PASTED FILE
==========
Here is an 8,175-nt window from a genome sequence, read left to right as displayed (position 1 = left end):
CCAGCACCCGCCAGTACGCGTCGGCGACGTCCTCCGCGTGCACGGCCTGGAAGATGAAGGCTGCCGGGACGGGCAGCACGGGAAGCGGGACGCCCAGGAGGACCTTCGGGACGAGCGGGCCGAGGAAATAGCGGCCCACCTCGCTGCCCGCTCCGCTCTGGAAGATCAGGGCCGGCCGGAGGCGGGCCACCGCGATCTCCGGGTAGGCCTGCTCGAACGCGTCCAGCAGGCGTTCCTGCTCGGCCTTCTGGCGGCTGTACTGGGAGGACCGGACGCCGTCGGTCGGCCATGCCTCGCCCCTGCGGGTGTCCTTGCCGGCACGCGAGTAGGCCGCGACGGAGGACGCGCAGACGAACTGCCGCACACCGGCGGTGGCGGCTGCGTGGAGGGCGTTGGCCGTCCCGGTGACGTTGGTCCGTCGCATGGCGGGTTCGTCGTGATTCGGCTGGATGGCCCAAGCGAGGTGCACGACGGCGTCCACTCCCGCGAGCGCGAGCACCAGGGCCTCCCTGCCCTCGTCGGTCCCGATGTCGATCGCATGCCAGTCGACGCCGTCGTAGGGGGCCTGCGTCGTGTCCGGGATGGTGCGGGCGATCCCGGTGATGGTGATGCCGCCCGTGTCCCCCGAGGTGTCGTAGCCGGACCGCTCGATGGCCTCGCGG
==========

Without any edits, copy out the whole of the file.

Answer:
Here is an 8,175-nt window from a genome sequence, read left to right as displayed (position 1 = left end):
CCAGCACCCGCCAGTACGCGTCGGCGACGTCCTCCGCGTGCACGGCCTGGAAGATGAAGGCTGCCGGGACGGGCAGCACGGGAAGCGGGACGCCCAGGAGGACCTTCGGGACGAGCGGGCCGAGGAAATAGCGGCCCACCTCGCTGCCCGCTCCGCTCTGGAAGATCAGGGCCGGCCGGAGGCGGGCCACCGCGATCTCCGGGTAGGCCTGCTCGAACGCGTCCAGCAGGCGTTCCTGCTCGGCCTTCTGGCGGCTGTACTGGGAGGACCGGACGCCGTCGGTCGGCCATGCCTCGCCCCTGCGGGTGTCCTTGCCGGCACGCGAGTAGGCCGCGACGGAGGACGCGCAGACGAACTGCCGCACACCGGCGGTGGCGGCTGCGTGGAGGGCGTTGGCCGTCCCGGTGACGTTGGTCCGTCGCATGGCGGGTTCGTCGTGATTCGGCTGGATGGCCCAAGCGAGGTGCACGACGGCGTCCACTCCCGCGAGCGCGAGCACCAGGGCCTCCCTGCCCTCGTCGGTCCCGATGTCGATCGCATGCCAGTCGACGCCGTCGTAGGGGGCCTGCGTCGTGTCCGGGATGGTGCGGGCGATCCCGGTGATGGTGATGCCGCCCGTGTCCCCCGAGGTGTCGTAGCCGGACCGCTCGATGGCCTCGCGG